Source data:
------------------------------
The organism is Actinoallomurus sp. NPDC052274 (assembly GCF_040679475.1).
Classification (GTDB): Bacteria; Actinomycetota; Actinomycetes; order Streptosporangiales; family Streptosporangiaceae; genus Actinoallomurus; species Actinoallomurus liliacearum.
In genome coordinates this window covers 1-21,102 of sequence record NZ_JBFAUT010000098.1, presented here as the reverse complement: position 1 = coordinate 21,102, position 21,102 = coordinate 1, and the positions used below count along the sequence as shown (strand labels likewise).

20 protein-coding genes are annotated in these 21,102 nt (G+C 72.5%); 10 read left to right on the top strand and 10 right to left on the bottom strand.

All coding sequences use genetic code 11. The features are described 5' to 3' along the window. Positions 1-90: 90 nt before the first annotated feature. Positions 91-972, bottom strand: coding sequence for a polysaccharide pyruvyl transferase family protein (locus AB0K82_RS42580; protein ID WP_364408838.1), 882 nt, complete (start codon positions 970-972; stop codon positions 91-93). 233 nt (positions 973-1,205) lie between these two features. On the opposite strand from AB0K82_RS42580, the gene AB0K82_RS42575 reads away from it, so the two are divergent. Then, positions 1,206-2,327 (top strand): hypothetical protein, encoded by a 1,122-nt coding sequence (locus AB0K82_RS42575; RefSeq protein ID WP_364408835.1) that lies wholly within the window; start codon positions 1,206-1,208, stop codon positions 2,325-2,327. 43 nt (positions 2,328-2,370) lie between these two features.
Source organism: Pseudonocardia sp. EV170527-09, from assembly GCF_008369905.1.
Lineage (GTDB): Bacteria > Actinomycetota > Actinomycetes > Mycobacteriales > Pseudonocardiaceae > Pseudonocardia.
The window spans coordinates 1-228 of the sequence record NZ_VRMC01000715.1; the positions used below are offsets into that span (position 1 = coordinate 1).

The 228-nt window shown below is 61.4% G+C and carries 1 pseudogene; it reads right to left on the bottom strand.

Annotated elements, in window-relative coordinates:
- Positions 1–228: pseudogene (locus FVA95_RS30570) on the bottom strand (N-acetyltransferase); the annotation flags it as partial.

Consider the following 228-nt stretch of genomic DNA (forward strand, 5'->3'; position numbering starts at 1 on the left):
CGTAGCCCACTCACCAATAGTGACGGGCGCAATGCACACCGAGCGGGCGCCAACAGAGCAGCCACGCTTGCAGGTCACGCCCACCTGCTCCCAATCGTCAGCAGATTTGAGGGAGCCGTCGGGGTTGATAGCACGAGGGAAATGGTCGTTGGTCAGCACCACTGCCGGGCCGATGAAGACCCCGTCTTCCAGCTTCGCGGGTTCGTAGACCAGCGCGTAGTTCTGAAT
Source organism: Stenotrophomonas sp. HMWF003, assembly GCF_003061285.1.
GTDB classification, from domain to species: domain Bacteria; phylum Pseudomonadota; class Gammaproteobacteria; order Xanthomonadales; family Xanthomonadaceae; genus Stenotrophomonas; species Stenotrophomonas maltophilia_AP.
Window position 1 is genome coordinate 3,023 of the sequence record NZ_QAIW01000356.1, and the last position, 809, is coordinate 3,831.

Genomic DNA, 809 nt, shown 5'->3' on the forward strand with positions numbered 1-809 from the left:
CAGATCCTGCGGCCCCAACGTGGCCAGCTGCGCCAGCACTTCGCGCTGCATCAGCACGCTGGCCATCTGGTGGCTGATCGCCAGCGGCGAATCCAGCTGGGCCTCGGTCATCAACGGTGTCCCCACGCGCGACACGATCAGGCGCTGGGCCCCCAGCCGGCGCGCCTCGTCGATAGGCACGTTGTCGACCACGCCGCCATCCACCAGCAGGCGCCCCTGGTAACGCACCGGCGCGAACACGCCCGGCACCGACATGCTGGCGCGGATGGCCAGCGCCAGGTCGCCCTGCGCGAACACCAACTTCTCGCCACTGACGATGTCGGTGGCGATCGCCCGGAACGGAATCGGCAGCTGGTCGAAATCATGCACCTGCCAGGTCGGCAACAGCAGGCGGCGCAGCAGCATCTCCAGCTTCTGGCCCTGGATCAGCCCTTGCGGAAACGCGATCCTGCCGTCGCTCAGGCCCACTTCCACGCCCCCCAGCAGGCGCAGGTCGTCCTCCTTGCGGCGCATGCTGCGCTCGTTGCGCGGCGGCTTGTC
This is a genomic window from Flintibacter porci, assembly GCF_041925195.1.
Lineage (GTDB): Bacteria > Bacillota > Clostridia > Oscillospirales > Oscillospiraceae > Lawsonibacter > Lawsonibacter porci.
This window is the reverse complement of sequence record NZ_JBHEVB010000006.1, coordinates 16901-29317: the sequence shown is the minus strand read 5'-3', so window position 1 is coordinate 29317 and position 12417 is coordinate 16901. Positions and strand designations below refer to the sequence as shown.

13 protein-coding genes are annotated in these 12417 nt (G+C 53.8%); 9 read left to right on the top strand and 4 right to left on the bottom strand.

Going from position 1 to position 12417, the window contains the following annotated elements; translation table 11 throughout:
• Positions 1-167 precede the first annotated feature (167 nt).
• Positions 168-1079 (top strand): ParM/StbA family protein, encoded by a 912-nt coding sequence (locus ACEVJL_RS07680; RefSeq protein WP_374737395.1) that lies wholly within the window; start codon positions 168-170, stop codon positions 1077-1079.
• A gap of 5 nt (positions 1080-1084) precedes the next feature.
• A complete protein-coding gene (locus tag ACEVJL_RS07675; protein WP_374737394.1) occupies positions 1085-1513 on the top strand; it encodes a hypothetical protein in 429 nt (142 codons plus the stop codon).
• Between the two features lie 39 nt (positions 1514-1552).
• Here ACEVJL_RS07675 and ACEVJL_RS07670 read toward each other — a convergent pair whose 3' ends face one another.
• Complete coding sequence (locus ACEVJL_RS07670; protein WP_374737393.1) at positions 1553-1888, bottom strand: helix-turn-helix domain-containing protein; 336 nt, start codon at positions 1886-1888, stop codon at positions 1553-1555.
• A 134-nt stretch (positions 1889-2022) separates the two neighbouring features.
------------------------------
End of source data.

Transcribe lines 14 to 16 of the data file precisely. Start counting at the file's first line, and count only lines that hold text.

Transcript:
Source organism: Stenotrophomonas sp. HMWF003, assembly GCF_003061285.1.
GTDB classification, from domain to species: domain Bacteria; phylum Pseudomonadota; class Gammaproteobacteria; order Xanthomonadales; family Xanthomonadaceae; genus Stenotrophomonas; species Stenotrophomonas maltophilia_AP.
Window position 1 is genome coordinate 3,023 of the sequence record NZ_QAIW01000356.1, and the last position, 809, is coordinate 3,831.